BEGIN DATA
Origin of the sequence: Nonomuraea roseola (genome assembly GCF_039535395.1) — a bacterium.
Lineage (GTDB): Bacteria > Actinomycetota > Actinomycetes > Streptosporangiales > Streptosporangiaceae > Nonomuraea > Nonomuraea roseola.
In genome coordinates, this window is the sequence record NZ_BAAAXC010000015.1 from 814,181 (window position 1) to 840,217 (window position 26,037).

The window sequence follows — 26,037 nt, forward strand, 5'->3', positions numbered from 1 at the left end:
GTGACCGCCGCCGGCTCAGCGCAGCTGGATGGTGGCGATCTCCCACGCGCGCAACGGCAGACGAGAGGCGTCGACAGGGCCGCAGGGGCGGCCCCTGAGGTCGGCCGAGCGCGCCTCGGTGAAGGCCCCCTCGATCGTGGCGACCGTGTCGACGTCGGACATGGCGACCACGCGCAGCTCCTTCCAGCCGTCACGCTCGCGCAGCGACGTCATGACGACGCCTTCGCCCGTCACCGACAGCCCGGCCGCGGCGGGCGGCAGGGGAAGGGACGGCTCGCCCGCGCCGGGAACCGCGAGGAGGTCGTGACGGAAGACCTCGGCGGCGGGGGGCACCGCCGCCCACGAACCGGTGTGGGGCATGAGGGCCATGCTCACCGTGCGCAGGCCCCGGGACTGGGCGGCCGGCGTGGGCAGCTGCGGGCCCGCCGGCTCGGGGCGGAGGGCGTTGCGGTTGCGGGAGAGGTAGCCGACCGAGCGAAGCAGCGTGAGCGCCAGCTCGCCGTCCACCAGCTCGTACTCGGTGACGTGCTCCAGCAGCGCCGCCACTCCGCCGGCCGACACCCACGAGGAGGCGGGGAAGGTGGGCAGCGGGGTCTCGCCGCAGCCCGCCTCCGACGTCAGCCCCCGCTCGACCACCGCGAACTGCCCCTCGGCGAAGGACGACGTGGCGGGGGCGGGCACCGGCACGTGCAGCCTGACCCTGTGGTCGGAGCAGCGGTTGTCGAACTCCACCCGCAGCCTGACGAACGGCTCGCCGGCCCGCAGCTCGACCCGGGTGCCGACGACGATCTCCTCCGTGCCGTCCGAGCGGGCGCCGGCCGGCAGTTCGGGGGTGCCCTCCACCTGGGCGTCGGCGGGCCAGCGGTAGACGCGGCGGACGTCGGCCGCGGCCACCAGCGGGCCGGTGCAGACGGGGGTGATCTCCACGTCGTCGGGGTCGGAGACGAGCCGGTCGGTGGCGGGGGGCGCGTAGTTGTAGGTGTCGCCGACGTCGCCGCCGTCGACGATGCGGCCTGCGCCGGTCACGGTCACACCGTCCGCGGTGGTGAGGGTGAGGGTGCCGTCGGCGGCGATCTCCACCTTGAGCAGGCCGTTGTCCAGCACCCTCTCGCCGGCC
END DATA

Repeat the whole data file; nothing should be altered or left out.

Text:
Origin of the sequence: Nonomuraea roseola (genome assembly GCF_039535395.1) — a bacterium.
Lineage (GTDB): Bacteria > Actinomycetota > Actinomycetes > Streptosporangiales > Streptosporangiaceae > Nonomuraea > Nonomuraea roseola.
In genome coordinates, this window is the sequence record NZ_BAAAXC010000015.1 from 814,181 (window position 1) to 840,217 (window position 26,037).

The window sequence follows — 26,037 nt, forward strand, 5'->3', positions numbered from 1 at the left end:
GTGACCGCCGCCGGCTCAGCGCAGCTGGATGGTGGCGATCTCCCACGCGCGCAACGGCAGACGAGAGGCGTCGACAGGGCCGCAGGGGCGGCCCCTGAGGTCGGCCGAGCGCGCCTCGGTGAAGGCCCCCTCGATCGTGGCGACCGTGTCGACGTCGGACATGGCGACCACGCGCAGCTCCTTCCAGCCGTCACGCTCGCGCAGCGACGTCATGACGACGCCTTCGCCCGTCACCGACAGCCCGGCCGCGGCGGGCGGCAGGGGAAGGGACGGCTCGCCCGCGCCGGGAACCGCGAGGAGGTCGTGACGGAAGACCTCGGCGGCGGGGGGCACCGCCGCCCACGAACCGGTGTGGGGCATGAGGGCCATGCTCACCGTGCGCAGGCCCCGGGACTGGGCGGCCGGCGTGGGCAGCTGCGGGCCCGCCGGCTCGGGGCGGAGGGCGTTGCGGTTGCGGGAGAGGTAGCCGACCGAGCGAAGCAGCGTGAGCGCCAGCTCGCCGTCCACCAGCTCGTACTCGGTGACGTGCTCCAGCAGCGCCGCCACTCCGCCGGCCGACACCCACGAGGAGGCGGGGAAGGTGGGCAGCGGGGTCTCGCCGCAGCCCGCCTCCGACGTCAGCCCCCGCTCGACCACCGCGAACTGCCCCTCGGCGAAGGACGACGTGGCGGGGGCGGGCACCGGCACGTGCAGCCTGACCCTGTGGTCGGAGCAGCGGTTGTCGAACTCCACCCGCAGCCTGACGAACGGCTCGCCGGCCCGCAGCTCGACCCGGGTGCCGACGACGATCTCCTCCGTGCCGTCCGAGCGGGCGCCGGCCGGCAGTTCGGGGGTGCCCTCCACCTGGGCGTCGGCGGGCCAGCGGTAGACGCGGCGGACGTCGGCCGCGGCCACCAGCGGGCCGGTGCAGACGGGGGTGATCTCCACGTCGTCGGGGTCGGAGACGAGCCGGTCGGTGGCGGGGGGCGCGTAGTTGTAGGTGTCGCCGACGTCGCCGCCGTCGACGATGCGGCCTGCGCCGGTCACGGTCACACCGTCCGCGGTGGTGAGGGTGAGGGTGCCGTCGGCGGCGATCTCCACCTTGAGCAGGCCGTTGTCCAGCACCCTCTCGCCGGCC